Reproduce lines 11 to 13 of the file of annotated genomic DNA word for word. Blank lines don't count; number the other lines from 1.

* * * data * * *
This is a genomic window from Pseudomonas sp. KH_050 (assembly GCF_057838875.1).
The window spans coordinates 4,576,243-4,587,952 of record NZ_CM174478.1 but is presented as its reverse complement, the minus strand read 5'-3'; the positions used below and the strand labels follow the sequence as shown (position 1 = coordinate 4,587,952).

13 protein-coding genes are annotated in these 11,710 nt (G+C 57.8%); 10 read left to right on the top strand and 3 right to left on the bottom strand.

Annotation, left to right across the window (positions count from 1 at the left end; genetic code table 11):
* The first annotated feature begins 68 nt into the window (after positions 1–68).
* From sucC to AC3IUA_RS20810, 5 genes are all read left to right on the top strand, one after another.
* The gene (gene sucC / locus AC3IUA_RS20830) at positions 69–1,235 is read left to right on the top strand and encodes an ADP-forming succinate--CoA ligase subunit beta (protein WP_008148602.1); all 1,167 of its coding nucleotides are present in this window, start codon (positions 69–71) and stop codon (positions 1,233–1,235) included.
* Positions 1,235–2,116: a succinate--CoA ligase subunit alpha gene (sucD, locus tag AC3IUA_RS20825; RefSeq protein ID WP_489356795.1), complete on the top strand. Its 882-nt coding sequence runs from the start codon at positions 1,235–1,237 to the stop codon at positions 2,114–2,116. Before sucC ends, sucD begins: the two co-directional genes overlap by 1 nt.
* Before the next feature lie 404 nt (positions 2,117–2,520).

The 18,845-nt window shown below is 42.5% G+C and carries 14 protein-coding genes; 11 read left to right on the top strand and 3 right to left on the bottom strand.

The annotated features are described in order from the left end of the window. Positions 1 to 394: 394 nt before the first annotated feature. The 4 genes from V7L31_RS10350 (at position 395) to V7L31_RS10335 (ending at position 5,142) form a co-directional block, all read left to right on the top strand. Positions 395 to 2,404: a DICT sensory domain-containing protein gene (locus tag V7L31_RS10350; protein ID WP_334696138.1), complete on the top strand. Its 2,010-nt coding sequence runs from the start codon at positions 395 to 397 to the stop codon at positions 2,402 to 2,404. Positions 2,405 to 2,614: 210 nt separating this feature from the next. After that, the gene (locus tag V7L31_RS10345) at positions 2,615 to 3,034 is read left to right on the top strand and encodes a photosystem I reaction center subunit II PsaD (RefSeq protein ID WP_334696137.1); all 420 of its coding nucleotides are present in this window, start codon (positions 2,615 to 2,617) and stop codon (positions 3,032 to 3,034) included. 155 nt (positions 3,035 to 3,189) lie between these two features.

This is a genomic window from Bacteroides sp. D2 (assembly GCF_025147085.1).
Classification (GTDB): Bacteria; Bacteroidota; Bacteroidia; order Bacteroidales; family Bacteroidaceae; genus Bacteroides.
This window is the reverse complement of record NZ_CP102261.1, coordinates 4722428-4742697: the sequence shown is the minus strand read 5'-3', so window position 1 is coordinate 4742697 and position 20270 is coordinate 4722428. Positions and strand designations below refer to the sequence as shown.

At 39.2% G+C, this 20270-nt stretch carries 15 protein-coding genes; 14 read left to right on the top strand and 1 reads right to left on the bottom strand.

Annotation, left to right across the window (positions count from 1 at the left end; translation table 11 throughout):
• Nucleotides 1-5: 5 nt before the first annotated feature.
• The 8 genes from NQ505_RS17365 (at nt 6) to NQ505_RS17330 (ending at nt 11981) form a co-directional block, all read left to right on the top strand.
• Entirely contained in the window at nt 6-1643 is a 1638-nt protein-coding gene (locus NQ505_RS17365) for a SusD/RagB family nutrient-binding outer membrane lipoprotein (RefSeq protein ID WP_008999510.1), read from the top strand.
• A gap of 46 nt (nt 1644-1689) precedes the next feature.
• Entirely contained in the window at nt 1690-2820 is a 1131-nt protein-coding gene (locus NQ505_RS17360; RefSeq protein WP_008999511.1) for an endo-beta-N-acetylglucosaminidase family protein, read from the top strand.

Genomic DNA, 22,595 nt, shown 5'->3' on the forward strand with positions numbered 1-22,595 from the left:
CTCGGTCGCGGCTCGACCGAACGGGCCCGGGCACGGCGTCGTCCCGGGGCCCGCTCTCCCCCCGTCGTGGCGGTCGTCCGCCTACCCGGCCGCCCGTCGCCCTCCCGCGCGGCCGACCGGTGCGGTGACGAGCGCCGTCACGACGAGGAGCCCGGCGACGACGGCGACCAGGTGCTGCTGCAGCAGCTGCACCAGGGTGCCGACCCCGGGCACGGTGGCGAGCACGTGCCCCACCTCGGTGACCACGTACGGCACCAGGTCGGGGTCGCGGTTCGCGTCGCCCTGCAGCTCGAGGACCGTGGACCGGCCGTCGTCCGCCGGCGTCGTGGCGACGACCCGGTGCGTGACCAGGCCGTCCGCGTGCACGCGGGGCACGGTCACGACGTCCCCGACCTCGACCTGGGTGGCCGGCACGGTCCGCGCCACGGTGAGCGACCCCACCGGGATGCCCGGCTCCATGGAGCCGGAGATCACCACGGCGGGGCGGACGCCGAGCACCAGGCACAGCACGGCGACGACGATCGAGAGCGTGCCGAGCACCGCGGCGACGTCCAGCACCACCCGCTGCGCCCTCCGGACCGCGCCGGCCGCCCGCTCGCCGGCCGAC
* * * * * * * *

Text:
The annotated features are described in order from the left end of the window. Positions 1 to 394: 394 nt before the first annotated feature. The 4 genes from V7L31_RS10350 (at position 395) to V7L31_RS10335 (ending at position 5,142) form a co-directional block, all read left to right on the top strand. Positions 395 to 2,404: a DICT sensory domain-containing protein gene (locus tag V7L31_RS10350; protein ID WP_334696138.1), complete on the top strand. Its 2,010-nt coding sequence runs from the start codon at positions 395 to 397 to the stop codon at positions 2,402 to 2,404. Positions 2,405 to 2,614: 210 nt separating this feature from the next. After that, the gene (locus tag V7L31_RS10345) at positions 2,615 to 3,034 is read left to right on the top strand and encodes a photosystem I reaction center subunit II PsaD (RefSeq protein ID WP_334696137.1); all 420 of its coding nucleotides are present in this window, start codon (positions 2,615 to 2,617) and stop codon (positions 3,032 to 3,034) included. 155 nt (positions 3,035 to 3,189) lie between these two features.

This is a genomic window from Bacteroides sp. D2 (assembly GCF_025147085.1).
Classification (GTDB): Bacteria; Bacteroidota; Bacteroidia; order Bacteroidales; family Bacteroidaceae; genus Bacteroides.